The National Park Service announced today that it will prepare an Environmental Assessment — instead of a more complicated Environmental Impact Statement — to streamline its assessment of a Dare County project to nourish beaches in north Buxton.
The county’s project, which is being undertaken to protect Highway 12 from erosion and ocean overwash, will involve Cape Hatteras National Seashore beaches. Therefore, it requires a special use permit from the Park Service.
Last December, the Park Service announced it would prepare an Environmental Impact Statement — or EIS — in order to evaluate the project’s impacts on seashore beaches. Last January, NPS had public scoping meeting and accepted comment on its intention to prepare the EIS.
Today’s announcement that that park officials will switch to an EA was published in the Federal Register and is significant for several reasons.
David Hallac, seashore superintendent, said today that the Park Service heard “loud and clear” from local residents at the public meetings and in comments that the process needed to be speeded up as much as possible.
The switch to the EA, he said, “makes more sense, is more efficient, and is quicker.”
Hallac explained that two federal agencies are required to prepare environmental documents for the nourishment project — the NPS and the U.S. Army Corps of Engineers. The Corps, he said, was already doing an EA.
And after the public meetings and comments, seashore officials realized that the full-blown EIS was not needed.
“The impacts are not going to be nearly what we thought they would be,” said Michelle Havens, the seashore’s chief of natural resources. For instance, she said, the project will have much less impact on turtle nesting than originally thought.
“Preliminary analysis of the alternatives,” according to the Federal Register notice, “shows there is no potential for significant impacts to park resources and values and no concerns or issues were expressed during the public scoping process that would have the potential for highly controversial impacts.”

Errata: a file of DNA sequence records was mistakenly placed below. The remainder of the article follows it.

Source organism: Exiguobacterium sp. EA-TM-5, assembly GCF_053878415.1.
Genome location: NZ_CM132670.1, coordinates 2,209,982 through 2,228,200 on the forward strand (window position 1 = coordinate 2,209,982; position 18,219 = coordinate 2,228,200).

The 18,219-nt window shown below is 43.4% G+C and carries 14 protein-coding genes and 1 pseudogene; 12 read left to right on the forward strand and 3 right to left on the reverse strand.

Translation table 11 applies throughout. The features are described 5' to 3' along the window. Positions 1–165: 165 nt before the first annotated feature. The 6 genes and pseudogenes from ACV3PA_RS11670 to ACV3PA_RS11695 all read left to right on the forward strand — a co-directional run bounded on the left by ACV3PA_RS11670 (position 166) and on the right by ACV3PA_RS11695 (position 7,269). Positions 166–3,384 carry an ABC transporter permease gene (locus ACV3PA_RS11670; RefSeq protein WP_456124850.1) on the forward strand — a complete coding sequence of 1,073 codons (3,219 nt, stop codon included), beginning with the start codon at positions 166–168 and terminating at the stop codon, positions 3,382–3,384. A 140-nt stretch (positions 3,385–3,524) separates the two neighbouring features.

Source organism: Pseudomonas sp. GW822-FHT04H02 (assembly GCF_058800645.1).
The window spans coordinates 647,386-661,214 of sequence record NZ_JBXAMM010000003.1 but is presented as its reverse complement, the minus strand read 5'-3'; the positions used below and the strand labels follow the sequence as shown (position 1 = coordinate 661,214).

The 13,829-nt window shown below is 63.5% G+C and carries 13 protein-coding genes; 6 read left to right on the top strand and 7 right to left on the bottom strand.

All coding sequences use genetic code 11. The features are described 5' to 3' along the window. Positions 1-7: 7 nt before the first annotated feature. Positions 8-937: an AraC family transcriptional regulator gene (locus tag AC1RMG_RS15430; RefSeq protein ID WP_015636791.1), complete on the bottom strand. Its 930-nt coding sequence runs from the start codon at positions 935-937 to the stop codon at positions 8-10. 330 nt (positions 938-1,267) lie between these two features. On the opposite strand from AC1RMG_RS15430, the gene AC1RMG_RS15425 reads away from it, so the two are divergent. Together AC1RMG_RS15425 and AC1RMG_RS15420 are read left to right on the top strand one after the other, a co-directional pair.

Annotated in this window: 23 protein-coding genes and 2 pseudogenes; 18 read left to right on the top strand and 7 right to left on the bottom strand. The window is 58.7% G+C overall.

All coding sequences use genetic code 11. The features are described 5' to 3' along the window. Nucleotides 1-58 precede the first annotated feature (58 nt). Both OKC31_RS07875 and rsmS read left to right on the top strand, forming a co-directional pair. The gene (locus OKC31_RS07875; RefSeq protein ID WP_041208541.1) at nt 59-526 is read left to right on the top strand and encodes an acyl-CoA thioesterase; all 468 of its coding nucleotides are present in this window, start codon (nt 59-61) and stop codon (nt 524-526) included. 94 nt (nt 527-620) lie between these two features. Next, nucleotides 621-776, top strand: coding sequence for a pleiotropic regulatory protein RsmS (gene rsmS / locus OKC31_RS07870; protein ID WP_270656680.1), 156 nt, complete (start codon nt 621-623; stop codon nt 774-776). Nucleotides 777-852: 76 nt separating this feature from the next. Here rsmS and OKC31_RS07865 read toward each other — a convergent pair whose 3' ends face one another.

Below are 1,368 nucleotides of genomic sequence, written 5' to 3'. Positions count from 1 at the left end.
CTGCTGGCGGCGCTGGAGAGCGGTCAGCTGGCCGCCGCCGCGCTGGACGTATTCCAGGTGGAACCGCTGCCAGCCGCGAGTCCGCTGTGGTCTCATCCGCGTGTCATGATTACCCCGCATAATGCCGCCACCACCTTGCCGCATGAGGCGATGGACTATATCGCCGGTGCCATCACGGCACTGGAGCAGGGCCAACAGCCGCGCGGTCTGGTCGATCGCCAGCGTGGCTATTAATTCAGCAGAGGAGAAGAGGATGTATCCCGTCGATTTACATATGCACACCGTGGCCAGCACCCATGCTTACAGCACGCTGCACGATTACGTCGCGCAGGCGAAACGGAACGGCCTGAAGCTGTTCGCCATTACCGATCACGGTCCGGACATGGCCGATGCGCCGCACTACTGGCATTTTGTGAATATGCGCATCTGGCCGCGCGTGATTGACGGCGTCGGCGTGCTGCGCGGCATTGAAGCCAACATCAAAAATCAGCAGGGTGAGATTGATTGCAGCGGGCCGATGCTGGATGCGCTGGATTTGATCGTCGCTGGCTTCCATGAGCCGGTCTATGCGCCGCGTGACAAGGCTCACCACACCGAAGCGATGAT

Park Service staff members have already been regularly meeting with county officials and representatives of the state and federal regulatory agencies involved in the nourishment project. Now, the Army Corps becomes the lead federal agency responsible for preparing the EA, consistent with the National Environmental Policy Act.
The project, which the county estimates will cost about $25 million, is on currently on schedule to start early next summer and be completed in August. Funding for the project is coming from a 2 percent occupancy tax that the county has levied for restoration projects in unincorporated Dare and its municipalities.
Click here to read to read the federal register annoucement.
For more information, contact Dennis Brookie, Project Manager for the National Park Service, at 303-969-2493 or Raleigh Bland, Project Manager with the USACE, at 910-251-4564. Information may also be found on the park’s PEPC website at: http://parkplanning.nps.gov/projectHome.cfm?projectID=55120.